Tomasky Nails It. In Rupert Redux How the media magnate continues to take advantage of “reasonable” Democrats. Michael Tomasky shows just one example of how “reasonable” Democrats paved the way for unreasonable right wingers to stomp them. In the 1990s Rupert Murdoch needed to obtain a waiver allowing him to own the New York Post along with a local television station.
And to get the waiver, he needed backing from Democrats and liberal institutions. He needed Sen. Ernest Hollings (D-S.C.), who chaired the relevant committee at the time. He needed Mario Cuomo, then New York’s Democratic governor, to help behind the scenes and to speak publicly about the importance of diverse viewpoints. And he needed major concessions from the paper’s unions. This was March. Phone lines were worked furiously; one thing led to another, and by July, Murdoch had the players right where he wanted them.
He got the waiver. Then a few years later many Democrats helped pass the 1996 Telecommunications Act which largely got rid of cross-ownership rules and helped build the Murdoch-Fox empire. And how did Murdoch repay those Democrats?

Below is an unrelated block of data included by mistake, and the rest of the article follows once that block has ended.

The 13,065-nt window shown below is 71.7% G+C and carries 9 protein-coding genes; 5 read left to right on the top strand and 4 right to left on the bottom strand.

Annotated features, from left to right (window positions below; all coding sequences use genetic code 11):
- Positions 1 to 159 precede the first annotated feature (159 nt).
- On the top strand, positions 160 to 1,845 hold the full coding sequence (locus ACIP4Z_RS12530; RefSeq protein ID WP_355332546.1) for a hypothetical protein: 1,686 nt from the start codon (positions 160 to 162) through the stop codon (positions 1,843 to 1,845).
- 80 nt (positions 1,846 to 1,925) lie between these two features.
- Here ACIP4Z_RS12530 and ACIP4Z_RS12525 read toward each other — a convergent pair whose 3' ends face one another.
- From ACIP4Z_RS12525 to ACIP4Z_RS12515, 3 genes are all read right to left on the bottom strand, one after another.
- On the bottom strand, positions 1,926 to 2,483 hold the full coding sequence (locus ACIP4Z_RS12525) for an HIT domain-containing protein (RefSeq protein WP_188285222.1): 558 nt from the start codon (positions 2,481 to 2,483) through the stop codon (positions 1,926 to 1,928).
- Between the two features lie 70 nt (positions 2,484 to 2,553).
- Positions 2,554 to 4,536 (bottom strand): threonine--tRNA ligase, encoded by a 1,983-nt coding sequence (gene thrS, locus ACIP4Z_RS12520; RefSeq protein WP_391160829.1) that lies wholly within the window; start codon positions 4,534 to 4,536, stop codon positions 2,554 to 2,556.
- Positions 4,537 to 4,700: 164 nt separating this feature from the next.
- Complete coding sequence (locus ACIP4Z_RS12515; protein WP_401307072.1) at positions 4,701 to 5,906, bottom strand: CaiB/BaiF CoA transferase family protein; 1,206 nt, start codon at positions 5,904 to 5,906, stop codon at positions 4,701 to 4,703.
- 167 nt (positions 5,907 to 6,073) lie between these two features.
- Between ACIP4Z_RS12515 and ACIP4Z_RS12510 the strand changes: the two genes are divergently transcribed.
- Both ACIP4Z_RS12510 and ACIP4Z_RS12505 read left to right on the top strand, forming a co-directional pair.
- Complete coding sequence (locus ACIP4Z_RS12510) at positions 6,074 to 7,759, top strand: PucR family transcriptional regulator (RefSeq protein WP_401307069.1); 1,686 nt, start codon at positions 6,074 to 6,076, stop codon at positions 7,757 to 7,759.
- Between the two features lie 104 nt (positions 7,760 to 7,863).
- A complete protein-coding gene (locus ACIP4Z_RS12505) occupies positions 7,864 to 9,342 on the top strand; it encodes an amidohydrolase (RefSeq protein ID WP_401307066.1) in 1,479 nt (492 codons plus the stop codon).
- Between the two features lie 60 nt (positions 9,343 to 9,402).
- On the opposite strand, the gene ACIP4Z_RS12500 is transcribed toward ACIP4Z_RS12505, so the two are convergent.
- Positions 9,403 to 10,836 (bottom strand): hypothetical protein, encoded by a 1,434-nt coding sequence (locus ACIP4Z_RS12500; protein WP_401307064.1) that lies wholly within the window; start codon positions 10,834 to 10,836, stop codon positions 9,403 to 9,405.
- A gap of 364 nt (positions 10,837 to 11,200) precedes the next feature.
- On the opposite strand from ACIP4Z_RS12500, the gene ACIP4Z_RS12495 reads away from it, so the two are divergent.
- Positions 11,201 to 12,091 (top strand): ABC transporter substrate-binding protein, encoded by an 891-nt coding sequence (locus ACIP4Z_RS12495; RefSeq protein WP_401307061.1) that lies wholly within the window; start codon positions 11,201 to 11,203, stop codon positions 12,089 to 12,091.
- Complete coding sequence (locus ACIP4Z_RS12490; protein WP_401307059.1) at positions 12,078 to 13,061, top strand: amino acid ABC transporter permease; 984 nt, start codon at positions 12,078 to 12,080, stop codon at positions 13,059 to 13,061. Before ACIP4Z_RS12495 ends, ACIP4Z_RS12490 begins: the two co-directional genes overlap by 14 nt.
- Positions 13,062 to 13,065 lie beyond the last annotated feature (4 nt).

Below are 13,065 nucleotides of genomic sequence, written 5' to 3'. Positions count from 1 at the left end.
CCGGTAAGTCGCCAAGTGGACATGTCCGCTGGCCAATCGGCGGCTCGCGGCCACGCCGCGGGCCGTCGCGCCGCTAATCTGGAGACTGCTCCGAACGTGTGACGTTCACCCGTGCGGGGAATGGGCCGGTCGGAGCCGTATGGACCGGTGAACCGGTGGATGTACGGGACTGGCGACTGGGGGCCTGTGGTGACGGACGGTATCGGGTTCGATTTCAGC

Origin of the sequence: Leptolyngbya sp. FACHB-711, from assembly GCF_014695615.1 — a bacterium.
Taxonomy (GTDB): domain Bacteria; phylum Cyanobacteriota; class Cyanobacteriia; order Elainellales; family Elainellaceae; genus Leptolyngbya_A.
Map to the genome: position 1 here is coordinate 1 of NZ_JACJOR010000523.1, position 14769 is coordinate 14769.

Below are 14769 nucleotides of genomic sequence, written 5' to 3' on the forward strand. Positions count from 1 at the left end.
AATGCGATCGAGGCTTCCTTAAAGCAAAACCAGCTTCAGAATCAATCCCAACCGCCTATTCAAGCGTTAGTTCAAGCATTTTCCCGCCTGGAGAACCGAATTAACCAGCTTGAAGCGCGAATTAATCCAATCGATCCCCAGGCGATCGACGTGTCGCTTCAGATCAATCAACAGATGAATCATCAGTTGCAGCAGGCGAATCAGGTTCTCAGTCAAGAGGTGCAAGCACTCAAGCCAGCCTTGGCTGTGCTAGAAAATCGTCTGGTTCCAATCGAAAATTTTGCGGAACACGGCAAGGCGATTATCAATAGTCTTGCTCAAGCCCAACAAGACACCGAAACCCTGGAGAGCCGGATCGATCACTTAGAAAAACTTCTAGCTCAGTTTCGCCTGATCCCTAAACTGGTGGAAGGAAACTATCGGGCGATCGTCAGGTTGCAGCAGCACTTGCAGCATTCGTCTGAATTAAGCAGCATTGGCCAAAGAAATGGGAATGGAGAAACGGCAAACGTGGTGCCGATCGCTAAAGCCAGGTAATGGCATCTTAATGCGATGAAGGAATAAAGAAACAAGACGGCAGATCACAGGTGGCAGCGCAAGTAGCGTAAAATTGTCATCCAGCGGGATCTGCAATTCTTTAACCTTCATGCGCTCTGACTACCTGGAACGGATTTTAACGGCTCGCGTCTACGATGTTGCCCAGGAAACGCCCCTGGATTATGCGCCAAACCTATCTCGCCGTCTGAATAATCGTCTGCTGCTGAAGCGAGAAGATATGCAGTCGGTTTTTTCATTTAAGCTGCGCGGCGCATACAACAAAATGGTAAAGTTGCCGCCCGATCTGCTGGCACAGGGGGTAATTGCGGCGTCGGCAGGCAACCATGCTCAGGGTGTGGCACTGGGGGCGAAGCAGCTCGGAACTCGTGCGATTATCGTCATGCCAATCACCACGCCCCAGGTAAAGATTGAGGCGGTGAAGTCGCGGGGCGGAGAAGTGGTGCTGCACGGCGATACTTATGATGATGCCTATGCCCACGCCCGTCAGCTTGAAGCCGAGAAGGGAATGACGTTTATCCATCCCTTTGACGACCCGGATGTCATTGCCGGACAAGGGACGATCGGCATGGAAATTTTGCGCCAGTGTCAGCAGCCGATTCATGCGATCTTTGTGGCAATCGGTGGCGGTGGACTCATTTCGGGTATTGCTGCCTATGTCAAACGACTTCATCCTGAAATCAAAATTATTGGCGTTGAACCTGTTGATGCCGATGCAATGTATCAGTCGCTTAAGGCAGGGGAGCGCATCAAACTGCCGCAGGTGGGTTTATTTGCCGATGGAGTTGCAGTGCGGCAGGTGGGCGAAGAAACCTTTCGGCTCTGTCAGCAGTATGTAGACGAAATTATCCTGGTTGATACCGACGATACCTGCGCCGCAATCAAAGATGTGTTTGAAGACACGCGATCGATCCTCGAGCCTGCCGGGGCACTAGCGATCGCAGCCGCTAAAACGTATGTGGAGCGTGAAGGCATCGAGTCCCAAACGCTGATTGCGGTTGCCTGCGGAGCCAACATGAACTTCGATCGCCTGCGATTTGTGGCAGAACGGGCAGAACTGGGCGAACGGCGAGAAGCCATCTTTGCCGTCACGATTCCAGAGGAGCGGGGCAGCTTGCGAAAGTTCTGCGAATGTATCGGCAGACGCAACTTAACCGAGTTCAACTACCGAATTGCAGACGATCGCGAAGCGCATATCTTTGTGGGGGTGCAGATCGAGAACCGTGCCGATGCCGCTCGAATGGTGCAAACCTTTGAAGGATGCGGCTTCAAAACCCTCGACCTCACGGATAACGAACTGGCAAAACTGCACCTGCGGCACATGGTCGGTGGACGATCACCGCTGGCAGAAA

Back when Hillary Clinton was running for Senate, a research assistant and I undertook a study. We looked at the unsigned editorials and the pieces by staff columnists (not those by guest op-ed columnists) of all three New York City dailies and asked, How have these papers and their writers assessed her candidacy?
Results? The Times ran 24 favorable pieces, 25 neutral and 26 negative. The Daily News ran 19 positive, nine neutral and 23 negative. And the Post?
Seven positive, 17 neutral. . .and 212 negative. And believe me, we were being generous with that seven.
There’s a lesson in this, and in the whole tale, for our side.
But I’ll make you go read what that lesson is.